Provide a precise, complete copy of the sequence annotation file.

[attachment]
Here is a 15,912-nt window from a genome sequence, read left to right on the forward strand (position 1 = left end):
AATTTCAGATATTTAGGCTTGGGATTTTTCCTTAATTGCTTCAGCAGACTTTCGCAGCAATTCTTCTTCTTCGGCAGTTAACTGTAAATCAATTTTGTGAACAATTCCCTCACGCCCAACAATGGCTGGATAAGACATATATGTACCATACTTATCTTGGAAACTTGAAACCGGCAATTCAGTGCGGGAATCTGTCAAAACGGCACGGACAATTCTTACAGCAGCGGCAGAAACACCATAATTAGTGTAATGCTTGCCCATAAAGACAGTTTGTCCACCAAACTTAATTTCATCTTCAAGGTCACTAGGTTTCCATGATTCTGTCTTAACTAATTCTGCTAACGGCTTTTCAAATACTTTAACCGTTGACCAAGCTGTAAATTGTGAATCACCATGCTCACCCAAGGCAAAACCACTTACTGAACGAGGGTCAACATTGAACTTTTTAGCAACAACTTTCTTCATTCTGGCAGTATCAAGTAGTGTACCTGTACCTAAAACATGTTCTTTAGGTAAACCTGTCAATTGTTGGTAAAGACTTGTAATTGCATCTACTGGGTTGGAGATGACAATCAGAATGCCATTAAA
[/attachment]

Here is a 15,912-nt window from a genome sequence, read left to right on the forward strand (position 1 = left end):
AATTTCAGATATTTAGGCTTGGGATTTTTCCTTAATTGCTTCAGCAGACTTTCGCAGCAATTCTTCTTCTTCGGCAGTTAACTGTAAATCAATTTTGTGAACAATTCCCTCACGCCCAACAATGGCTGGATAAGACATATATGTACCATACTTATCTTGGAAACTTGAAACCGGCAATTCAGTGCGGGAATCTGTCAAAACGGCACGGACAATTCTTACAGCAGCGGCAGAAACACCATAATTAGTGTAATGCTTGCCCATAAAGACAGTTTGTCCACCAAACTTAATTTCATCTTCAAGGTCACTAGGTTTCCATGATTCTGTCTTAACTAATTCTGCTAACGGCTTTTCAAATACTTTAACCGTTGACCAAGCTGTAAATTGTGAATCACCATGCTCACCCAAGGCAAAACCACTTACTGAACGAGGGTCAACATTGAACTTTTTAGCAACAACTTTCTTCATTCTGGCAGTATCAAGTAGTGTACCTGTACCTAAAACATGTTCTTTAGGTAAACCTGTCAATTGTTGGTAAAGACTTGTAATTGCATCTACTGGGTTGGAGATGACAATCAGAATGCCATTAAA